WHAT can I write in thee, O dainty book,
About whose daintiness faint perfume lingers—
Into whose pages dainty ladies look,
And turn thy dainty leaves with daintier fingers?
Fitter my ruder muse for ruder song,
My scrawling quill to coarser paper matches;
My voice, in laughter raised too loud and long,
Is hoarse and cracked with singing tavern catches.
No melodies have I for ladies’ ear,
No roundelays for jocund lads and lasses—
But only brawlings born of bitter beer,
And chorussed with the clink and clash of glasses!
So, tell thy mistress, pretty friend, for me,
I cannot do her hest, for all her frowning,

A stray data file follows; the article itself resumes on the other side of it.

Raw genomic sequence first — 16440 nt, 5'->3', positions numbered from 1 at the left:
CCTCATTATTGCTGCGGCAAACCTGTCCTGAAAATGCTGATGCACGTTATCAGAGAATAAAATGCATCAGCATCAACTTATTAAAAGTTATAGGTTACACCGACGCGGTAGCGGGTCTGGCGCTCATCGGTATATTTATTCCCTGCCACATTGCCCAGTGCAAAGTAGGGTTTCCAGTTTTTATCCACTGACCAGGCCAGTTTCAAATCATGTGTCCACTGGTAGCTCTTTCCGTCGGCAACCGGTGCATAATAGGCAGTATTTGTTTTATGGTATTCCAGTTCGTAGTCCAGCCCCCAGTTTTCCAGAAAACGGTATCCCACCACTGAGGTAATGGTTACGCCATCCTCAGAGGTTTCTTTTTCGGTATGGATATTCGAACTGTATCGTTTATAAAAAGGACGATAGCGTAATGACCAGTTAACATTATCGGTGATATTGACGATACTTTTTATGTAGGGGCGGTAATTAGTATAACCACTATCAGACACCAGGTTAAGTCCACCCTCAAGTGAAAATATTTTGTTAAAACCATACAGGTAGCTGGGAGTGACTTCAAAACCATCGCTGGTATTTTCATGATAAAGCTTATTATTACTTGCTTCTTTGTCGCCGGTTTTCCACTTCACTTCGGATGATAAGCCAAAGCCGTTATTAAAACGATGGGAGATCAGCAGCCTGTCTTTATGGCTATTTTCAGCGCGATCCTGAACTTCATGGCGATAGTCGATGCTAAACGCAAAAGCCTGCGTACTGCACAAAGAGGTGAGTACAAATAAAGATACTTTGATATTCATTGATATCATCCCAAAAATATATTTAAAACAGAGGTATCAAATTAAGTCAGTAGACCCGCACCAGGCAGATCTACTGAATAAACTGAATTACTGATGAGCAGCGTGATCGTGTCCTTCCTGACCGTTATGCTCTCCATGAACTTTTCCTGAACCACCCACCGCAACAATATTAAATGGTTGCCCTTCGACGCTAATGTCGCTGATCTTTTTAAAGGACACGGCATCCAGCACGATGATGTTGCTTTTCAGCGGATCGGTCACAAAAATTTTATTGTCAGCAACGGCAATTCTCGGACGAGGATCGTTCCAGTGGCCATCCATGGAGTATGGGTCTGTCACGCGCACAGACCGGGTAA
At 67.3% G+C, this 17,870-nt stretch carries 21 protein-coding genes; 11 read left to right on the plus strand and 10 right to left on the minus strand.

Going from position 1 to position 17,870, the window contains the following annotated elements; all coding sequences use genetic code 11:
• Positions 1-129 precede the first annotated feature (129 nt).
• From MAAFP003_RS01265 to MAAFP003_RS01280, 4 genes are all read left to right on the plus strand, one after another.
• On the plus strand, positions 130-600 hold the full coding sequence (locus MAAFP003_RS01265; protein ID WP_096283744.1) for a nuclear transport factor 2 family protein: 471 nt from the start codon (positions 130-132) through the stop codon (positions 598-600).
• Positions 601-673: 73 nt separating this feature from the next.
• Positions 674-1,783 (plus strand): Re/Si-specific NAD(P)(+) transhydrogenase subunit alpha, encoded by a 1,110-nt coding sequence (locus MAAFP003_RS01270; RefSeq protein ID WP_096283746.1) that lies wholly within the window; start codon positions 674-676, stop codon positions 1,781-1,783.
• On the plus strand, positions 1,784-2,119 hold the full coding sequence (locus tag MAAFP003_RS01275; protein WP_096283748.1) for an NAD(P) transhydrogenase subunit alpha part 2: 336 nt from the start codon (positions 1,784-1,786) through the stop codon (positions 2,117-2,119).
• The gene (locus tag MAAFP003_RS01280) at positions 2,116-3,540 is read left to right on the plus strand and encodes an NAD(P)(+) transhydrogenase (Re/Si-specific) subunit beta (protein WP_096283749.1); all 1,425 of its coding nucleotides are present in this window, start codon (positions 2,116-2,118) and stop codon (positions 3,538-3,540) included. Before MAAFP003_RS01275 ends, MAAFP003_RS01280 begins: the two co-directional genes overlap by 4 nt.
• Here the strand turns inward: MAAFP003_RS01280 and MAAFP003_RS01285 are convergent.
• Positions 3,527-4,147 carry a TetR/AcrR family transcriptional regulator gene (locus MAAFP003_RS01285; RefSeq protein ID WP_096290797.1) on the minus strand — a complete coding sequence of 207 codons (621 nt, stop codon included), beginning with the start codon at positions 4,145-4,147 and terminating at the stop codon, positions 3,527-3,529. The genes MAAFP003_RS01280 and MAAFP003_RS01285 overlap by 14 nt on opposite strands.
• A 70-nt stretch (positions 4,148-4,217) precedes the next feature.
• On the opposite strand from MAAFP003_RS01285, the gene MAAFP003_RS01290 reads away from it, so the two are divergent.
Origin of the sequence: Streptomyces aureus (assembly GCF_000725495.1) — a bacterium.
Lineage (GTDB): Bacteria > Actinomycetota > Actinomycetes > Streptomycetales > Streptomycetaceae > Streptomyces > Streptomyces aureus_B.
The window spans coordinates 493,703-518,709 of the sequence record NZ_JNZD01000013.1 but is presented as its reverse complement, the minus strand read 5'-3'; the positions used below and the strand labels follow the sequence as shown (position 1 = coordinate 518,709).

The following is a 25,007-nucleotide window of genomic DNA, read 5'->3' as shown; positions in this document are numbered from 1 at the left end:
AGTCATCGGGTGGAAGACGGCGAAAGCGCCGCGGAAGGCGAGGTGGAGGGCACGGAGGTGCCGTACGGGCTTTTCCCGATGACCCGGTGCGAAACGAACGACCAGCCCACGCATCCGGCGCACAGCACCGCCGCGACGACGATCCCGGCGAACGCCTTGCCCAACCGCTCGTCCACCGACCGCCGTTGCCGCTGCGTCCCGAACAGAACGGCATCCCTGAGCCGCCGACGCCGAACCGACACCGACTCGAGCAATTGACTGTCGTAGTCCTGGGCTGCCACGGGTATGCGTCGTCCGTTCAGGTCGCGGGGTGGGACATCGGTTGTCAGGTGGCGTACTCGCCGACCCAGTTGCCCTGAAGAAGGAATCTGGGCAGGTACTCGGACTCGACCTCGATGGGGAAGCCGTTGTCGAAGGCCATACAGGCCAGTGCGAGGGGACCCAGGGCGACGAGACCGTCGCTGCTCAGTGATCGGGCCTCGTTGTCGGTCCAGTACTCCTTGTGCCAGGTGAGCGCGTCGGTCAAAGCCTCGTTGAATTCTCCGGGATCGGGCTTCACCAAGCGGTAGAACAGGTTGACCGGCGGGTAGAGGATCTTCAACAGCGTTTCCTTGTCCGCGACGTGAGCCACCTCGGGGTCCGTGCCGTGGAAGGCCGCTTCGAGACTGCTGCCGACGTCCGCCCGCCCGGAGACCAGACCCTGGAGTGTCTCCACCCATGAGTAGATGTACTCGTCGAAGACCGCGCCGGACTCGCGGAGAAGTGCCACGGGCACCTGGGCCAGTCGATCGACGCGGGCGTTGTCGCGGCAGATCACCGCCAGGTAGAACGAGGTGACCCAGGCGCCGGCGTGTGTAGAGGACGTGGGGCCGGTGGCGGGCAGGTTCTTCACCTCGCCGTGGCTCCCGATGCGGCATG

While dust and ink are but polluting thee,
And vile tobacco-smoke thy leaves embrowning.
Thou breathest purity and humble worth—
The simple jest, the light laugh following after.
I will not jar upon thy modest mirth
With harsher jest, or with less gentle laughter.
So, some poor tavern-haunter, steeped in wine,
With staggering footsteps thro’ the streets returning,
Seeing, through gathering glooms, a sweet light shine
From household lamp in happy window burning,
May pause an instant in the wind and rain
To gaze on that sweet scene of love and duty,
But turns into the wild wet night again,
Lest his sad presence mar its holy beauty.